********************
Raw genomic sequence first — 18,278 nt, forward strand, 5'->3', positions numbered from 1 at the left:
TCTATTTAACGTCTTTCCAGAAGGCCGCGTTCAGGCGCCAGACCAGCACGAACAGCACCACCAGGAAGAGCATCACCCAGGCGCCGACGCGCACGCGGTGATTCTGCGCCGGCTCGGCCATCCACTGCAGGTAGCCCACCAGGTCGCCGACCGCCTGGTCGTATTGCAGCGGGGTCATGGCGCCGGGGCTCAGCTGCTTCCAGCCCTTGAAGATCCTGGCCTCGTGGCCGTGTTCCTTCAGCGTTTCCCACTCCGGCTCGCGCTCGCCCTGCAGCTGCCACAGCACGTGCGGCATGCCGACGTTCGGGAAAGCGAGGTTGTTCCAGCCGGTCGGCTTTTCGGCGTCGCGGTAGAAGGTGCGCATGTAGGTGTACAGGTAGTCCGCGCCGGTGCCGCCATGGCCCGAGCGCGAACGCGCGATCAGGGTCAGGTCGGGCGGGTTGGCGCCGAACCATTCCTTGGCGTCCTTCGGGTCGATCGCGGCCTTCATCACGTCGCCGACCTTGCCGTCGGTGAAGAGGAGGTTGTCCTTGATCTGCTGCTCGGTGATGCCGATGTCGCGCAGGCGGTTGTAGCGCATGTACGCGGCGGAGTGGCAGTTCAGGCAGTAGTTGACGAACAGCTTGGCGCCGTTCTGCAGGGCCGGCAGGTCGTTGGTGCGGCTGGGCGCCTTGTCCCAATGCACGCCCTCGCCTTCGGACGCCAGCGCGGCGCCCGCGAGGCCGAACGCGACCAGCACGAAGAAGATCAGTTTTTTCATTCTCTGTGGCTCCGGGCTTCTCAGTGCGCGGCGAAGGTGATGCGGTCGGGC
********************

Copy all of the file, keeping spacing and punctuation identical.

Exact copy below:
Raw genomic sequence first — 18,278 nt, forward strand, 5'->3', positions numbered from 1 at the left:
TCTATTTAACGTCTTTCCAGAAGGCCGCGTTCAGGCGCCAGACCAGCACGAACAGCACCACCAGGAAGAGCATCACCCAGGCGCCGACGCGCACGCGGTGATTCTGCGCCGGCTCGGCCATCCACTGCAGGTAGCCCACCAGGTCGCCGACCGCCTGGTCGTATTGCAGCGGGGTCATGGCGCCGGGGCTCAGCTGCTTCCAGCCCTTGAAGATCCTGGCCTCGTGGCCGTGTTCCTTCAGCGTTTCCCACTCCGGCTCGCGCTCGCCCTGCAGCTGCCACAGCACGTGCGGCATGCCGACGTTCGGGAAAGCGAGGTTGTTCCAGCCGGTCGGCTTTTCGGCGTCGCGGTAGAAGGTGCGCATGTAGGTGTACAGGTAGTCCGCGCCGGTGCCGCCATGGCCCGAGCGCGAACGCGCGATCAGGGTCAGGTCGGGCGGGTTGGCGCCGAACCATTCCTTGGCGTCCTTCGGGTCGATCGCGGCCTTCATCACGTCGCCGACCTTGCCGTCGGTGAAGAGGAGGTTGTCCTTGATCTGCTGCTCGGTGATGCCGATGTCGCGCAGGCGGTTGTAGCGCATGTACGCGGCGGAGTGGCAGTTCAGGCAGTAGTTGACGAACAGCTTGGCGCCGTTCTGCAGGGCCGGCAGGTCGTTGGTGCGGCTGGGCGCCTTGTCCCAATGCACGCCCTCGCCTTCGGACGCCAGCGCGGCGCCCGCGAGGCCGAACGCGACCAGCACGAAGAAGATCAGTTTTTTCATTCTCTGTGGCTCCGGGCTTCTCAGTGCGCGGCGAAGGTGATGCGGTCGGGC